Hannah Whisenant / Rivard Report
State Sen. José Menéndez on Thursday criticized the selection process that yielded a sole finalist for University of Texas at San Antonio’s president, saying the search committee failed to adequately consider Latino candidates.
On June 30, the University of Texas System Board of Regents named Taylor Eighmy, vice chancellor for research and engagement at the University of Tennessee, as the sole finalist for the post. Eighmy, who is white, must still receive official approval from regents, which could occur as early as July 20, 21 days after his selection as finalist.
“While I congratulate Dr. Eighmy on his selection to lead UTSA, I am dismayed at the lack of transparency or consideration for a Latino(a) candidates,” Menéndez said in a statement released by his office. “If Dr. Eighmy remains in this post past a required 21-day period after his selection, none of the nine UT System campuses will be led by a Latino(a). In a county that is 60% Latino(a), and a University that had an enrollment of 51% Latino(a) in 2016, that is unacceptable.”
Menéndez said he will submit an inquiry to the UT System about the selection process and how much consideration was given to a pool of candidates that “that better reflects the community served by its campus.” He pointed out that only two Latinos served on the 16-member selection committee and no open forums were held to evaluate candidates.
“We will not let that stand,” he said. “The students and taxpayers of San Antonio deserve some answers.”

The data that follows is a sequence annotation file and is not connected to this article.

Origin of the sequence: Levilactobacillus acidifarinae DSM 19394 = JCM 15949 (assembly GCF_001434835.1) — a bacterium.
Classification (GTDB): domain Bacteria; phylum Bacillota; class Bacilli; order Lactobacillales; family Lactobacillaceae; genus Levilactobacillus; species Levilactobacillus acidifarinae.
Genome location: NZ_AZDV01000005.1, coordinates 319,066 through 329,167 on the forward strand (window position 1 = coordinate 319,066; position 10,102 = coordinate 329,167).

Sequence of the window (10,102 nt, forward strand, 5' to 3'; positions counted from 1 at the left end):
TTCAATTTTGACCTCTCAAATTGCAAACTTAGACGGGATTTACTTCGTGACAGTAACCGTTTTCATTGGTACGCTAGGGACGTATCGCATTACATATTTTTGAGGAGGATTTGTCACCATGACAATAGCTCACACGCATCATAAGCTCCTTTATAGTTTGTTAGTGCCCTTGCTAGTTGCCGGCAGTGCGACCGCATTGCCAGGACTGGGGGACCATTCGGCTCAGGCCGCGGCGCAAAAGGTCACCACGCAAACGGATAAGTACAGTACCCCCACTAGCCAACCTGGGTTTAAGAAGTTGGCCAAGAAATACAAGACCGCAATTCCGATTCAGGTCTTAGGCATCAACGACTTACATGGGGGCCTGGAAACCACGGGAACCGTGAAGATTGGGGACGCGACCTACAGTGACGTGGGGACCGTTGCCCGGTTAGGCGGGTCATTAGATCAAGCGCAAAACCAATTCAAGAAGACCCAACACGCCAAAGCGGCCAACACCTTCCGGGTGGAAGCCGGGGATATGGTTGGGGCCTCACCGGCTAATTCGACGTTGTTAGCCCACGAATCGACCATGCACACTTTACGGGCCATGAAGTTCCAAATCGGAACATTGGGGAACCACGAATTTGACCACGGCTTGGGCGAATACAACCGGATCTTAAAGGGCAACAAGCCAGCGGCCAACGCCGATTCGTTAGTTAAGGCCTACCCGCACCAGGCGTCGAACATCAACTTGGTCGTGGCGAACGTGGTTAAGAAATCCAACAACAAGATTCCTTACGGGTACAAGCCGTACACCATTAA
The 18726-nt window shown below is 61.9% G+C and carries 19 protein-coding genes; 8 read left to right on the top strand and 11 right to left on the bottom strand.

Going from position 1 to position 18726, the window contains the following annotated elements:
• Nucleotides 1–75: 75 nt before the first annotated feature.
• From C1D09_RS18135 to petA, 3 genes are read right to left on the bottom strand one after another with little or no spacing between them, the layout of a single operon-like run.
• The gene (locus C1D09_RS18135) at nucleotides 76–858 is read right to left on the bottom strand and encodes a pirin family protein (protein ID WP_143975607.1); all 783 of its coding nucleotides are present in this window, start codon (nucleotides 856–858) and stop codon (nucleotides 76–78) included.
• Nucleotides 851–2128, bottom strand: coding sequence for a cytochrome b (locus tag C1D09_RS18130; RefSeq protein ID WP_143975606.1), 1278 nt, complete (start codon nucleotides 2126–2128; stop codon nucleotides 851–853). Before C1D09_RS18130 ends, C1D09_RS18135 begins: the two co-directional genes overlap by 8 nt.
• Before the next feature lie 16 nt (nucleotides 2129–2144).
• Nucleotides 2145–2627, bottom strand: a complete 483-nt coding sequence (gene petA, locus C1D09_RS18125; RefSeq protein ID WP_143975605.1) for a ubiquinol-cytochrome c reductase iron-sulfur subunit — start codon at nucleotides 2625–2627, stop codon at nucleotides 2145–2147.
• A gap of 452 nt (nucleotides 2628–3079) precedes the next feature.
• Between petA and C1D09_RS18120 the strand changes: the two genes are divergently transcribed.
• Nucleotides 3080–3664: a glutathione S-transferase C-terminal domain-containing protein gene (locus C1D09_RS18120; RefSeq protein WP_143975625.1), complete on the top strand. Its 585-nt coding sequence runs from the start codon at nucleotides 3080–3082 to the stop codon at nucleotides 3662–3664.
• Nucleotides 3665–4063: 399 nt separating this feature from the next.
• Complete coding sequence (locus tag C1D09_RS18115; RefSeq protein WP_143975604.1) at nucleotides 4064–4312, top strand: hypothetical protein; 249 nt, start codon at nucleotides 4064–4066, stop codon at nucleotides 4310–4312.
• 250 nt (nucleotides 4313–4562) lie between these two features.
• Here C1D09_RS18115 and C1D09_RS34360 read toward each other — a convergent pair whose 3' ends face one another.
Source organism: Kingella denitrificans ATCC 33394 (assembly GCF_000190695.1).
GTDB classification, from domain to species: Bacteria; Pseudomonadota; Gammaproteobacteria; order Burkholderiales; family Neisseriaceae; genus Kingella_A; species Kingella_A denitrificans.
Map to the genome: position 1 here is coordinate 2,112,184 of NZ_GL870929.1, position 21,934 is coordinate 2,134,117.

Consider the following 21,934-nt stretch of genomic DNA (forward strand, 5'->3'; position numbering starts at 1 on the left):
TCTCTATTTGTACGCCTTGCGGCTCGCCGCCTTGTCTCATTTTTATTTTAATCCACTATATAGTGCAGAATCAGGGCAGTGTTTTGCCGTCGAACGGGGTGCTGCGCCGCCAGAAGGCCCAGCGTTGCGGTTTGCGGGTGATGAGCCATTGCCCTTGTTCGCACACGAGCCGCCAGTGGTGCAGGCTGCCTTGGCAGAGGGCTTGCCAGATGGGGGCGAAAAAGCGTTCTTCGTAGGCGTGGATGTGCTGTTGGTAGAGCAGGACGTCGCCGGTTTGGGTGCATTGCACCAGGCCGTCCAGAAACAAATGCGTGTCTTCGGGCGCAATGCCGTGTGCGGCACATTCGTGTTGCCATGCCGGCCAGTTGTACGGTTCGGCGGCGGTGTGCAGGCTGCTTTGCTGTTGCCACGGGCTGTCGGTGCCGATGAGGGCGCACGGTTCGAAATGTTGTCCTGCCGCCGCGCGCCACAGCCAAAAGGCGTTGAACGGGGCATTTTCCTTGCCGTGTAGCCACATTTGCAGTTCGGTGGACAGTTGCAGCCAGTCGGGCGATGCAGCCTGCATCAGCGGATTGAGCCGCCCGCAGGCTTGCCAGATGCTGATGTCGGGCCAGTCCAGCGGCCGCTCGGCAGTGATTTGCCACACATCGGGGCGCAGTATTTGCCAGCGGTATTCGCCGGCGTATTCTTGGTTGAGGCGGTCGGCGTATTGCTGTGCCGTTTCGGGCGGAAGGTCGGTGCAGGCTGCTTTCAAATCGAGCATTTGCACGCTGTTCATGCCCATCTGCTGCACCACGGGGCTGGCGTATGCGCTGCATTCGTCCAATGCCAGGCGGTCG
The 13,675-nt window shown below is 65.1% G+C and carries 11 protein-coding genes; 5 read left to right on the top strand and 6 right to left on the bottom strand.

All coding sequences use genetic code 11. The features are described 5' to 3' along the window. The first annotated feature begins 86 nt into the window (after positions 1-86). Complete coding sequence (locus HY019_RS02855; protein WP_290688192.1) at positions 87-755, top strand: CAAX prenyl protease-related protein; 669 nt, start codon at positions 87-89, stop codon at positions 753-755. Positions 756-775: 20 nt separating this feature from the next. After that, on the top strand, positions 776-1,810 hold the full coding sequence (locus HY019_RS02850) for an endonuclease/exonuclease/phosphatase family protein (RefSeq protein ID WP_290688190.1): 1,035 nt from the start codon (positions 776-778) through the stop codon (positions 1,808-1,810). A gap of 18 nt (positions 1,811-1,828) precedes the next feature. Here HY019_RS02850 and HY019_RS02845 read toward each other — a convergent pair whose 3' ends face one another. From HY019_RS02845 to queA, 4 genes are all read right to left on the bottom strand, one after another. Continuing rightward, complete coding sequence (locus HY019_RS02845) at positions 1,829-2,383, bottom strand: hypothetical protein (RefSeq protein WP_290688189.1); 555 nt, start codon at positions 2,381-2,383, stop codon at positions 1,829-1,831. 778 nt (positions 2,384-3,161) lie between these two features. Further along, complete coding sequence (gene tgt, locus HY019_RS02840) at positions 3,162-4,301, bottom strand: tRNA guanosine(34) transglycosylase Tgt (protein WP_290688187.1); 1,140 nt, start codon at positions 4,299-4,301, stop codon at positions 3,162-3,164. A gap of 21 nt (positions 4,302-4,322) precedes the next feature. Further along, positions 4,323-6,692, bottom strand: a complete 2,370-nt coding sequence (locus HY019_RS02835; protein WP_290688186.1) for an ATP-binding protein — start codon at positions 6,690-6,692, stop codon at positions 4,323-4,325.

Menéndez’s criticism of the search process was echoed by Lilliana Saldaña, co-chair of La Raza Faculty and Administrators Association, a group working to increase Latino representation in academia.
“I’m really disappointed with this entire process,” said Saldaña, who estimates that La Raza represents around 50 of UTSA’s 1,412 faculty members.
There has been no formal survey of UTSA faculty on the presidential candidate search, so measuring the degree of opposition to Eighmy’s selection is difficult. Some faculty members have told the Rivard Report that they do not share La Raza’s assessment of the selection process.
A number of UTSA’s Latino faculty members and others in the community had pushed for a Latino finalist to be named to replace President Ricardo Romo, who led the university for 18 years and has been the only Latino to hold the position. Some had expressed hope that interim President Pedro Reyes Jr., a Rio Grande Valley native who received high marks on and off campus during his months-long tenure, would be tapped to lead the 29,000-student university.
Fifty percent of UTSA’s student body is Hispanic, earning the university the designation of a Hispanic Serving Institution, and 58% are from historically underrepresented backgrounds. To qualify as a Hispanic Serving Institution, the student population needs to be 25% Hispanic. There are 274 registered Hispanic Serving Institutions in the United States, but far fewer are, like UTSA, four-year public universities.